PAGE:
News Update


Delhi: The city where breathing is hazardous

The United States was astonished to see pictures of the Statue of Liberty in New York covered in a thick veil of smoke brought on by wildfires in neighboring Canada.

However, the famous India Gate is frequently obscured by a heavy haze in Delhi, the capital of India, throughout the winter.

During the Hindu celebration of Diwali, millions of revelers light off fire crackers, which releases pollutants into the air. This smoke is then mixed with smoke from farmers burning agricultural stubble in neighboring states.

This causes the city to be covered in a heavy layer of smog.


When pollution levels reach levels that are almost five times what the World Health Organization deems safe, the air becomes extremely deadly. It is comparable to smoking a carton of cigarettes every day.

You can taste the pollution in your throat, feel it on your skin, and see it on the horizon as the skyline turns a sickening grey-yellow.

Residents are urged to remain indoors, cover their windows and doors, and to wear masks if they venture outside.

Except that it is real, it resembles a scenario from a dystopian book or post-apocalyptic movie.

Delhi’ites, as the locals are known, begin lamenting about stuffy nostrils, burning eyes, and pounding heads.

Hospitals start to overflow with wheezing patients who have breathing problems.

Those with the means rush out to purchase pricey air purifiers. However, they only work in enclosed spaces.

More over 32 million people live in the city and the surrounding suburbs, which together make up India’s national capital region; the bulk of them must travel frequently.

The impoverished who live in the city’s shantytowns and slums, together with the millions of people who work for a daily pay, street sellers, and traffic police officers who work outside, are doomed to breathe the noxious air.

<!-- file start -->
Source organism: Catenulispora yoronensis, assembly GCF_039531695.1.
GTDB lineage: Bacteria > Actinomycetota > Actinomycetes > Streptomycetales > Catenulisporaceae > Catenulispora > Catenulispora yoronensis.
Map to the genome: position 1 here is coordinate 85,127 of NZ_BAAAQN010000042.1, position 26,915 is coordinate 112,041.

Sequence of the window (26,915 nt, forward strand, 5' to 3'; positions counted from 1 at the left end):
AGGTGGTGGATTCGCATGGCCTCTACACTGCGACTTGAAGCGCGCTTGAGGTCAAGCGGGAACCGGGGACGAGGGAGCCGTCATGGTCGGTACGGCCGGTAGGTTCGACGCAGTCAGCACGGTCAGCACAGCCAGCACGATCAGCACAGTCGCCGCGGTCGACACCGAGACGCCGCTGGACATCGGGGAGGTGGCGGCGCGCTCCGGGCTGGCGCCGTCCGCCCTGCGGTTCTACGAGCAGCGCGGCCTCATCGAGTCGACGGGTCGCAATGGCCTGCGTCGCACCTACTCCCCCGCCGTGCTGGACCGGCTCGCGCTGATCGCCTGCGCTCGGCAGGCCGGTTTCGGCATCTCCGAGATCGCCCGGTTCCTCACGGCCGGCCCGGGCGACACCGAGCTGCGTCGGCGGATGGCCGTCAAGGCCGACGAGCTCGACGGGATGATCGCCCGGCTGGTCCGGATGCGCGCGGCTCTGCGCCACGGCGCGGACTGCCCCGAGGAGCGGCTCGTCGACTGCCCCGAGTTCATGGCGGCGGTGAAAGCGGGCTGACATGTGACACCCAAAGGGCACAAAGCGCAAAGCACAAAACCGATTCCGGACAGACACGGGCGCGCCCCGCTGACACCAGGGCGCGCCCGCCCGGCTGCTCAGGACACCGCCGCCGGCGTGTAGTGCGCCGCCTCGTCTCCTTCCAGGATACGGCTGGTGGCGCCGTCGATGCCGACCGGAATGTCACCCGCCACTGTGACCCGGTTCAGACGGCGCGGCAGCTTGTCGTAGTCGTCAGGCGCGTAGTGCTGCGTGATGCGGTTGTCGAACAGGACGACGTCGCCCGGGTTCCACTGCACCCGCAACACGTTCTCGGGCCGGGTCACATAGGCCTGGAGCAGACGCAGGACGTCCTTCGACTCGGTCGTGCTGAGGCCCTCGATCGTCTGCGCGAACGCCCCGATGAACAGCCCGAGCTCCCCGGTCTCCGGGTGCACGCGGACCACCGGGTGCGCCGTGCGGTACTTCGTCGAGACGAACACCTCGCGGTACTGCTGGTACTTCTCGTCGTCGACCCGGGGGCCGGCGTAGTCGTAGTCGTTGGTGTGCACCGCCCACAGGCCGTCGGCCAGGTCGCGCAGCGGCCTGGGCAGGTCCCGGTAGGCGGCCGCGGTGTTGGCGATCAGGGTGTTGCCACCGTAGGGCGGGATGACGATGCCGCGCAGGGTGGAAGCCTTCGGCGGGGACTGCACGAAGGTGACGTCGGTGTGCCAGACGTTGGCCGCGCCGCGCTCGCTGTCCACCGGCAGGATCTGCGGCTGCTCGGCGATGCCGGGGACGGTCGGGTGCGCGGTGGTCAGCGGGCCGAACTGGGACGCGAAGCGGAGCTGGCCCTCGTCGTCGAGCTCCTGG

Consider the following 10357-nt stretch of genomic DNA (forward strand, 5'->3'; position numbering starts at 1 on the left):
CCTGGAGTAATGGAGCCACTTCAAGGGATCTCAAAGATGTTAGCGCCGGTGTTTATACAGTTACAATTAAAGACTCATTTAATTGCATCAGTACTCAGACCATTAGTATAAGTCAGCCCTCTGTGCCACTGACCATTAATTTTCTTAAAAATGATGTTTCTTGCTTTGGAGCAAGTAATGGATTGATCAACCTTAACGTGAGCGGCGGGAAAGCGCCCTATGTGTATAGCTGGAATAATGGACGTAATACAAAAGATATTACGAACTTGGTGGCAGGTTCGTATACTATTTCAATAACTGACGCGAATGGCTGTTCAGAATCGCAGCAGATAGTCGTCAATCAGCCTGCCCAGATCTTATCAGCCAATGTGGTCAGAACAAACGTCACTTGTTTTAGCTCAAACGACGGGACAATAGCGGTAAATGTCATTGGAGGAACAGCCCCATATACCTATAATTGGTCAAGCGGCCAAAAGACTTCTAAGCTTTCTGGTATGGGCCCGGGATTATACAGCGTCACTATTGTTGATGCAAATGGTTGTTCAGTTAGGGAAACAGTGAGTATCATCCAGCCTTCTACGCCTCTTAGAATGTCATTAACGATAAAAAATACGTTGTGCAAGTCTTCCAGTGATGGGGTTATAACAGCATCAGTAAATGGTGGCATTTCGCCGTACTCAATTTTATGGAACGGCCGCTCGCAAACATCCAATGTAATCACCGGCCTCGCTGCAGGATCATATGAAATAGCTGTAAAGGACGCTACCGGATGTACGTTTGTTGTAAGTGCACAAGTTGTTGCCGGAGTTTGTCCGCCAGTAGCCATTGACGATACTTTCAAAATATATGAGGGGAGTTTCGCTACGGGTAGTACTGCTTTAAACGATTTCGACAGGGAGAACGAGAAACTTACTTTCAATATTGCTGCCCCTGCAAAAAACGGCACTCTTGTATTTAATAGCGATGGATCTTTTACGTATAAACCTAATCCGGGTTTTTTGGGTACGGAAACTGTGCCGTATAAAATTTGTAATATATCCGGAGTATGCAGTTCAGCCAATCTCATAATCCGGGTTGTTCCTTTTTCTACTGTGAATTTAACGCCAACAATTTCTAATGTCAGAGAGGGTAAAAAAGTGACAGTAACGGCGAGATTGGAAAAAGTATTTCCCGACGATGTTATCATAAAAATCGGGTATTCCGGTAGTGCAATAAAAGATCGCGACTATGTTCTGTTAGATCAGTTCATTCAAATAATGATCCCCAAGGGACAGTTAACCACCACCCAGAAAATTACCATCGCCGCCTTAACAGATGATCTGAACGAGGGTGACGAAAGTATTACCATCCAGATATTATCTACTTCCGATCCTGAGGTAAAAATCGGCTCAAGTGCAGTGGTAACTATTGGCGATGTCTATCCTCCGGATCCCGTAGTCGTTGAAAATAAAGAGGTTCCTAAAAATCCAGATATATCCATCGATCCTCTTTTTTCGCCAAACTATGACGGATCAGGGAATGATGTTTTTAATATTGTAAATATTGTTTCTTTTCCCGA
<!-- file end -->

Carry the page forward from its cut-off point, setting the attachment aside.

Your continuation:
As the weather cools and the evenings grow longer, people light roadside fires to stay warm, which raises pollution levels.

And Delhi residents incessantly check applications that provide a reading of the air quality index because their city consistently ranks first among the “world’s most polluted capitals”.

The concentrations of PM2.5, the airborne, lung-damaging PM2.5 that can exacerbate a variety of medical conditions like cancer and heart difficulties, and PM10, the slightly bigger but still very harmful PM10, are of particular importance.

PM2.5 concentrations under 50 are regarded as “good” and those under 100 as “satisfactory”.

Now that summer has arrived, there have been sporadic days with clear blue sky and surprise downpours.

But according to Safar and other Indian government applications, the PM2.5 concentrations in Delhi on Thursday were still circling about 150.

The utmost the applications can measure is reached on some winter days when they increase to 400 or even surpass 500.

The Central Pollution Control Board website’s Air Quality Index (AQI) for the city is displayed on a smartphone. On October 30, 2022 in New Delhi, pollution levels reached the severe category in the early hours of Sunday.
Image caption: During the winter, the city’s Air Quality Index (AQI) levels increase to the severe category.
According to experts, being exposed to such high pollution levels makes people more vulnerable to illnesses of all types, increases the chance of heart attacks, and can harm important organs like the liver and brain.

According to a study conducted by the US research organization Energy Policy Institute at the University of Chicago (Epic) last year, Delhi’s air pollution can cut lives short by nearly ten years.

When conditions become intolerable, schools and colleges are closed, construction projects are put on hold, and diesel-powered trucks are prohibited from entering the city.

Other emergency measures include promoting remote work and limiting the use of personal vehicles.

However, detractors contend that these steps are merely bandaging a gunshot wound.

when a result, Indian Supreme Court judges summon the state and federal governments into court each year when the air becomes foggy, and they question them about their plans to address the issue.

Experts advise taking dramatic efforts to clean the air, but the country’s officials do not prioritize doing so.


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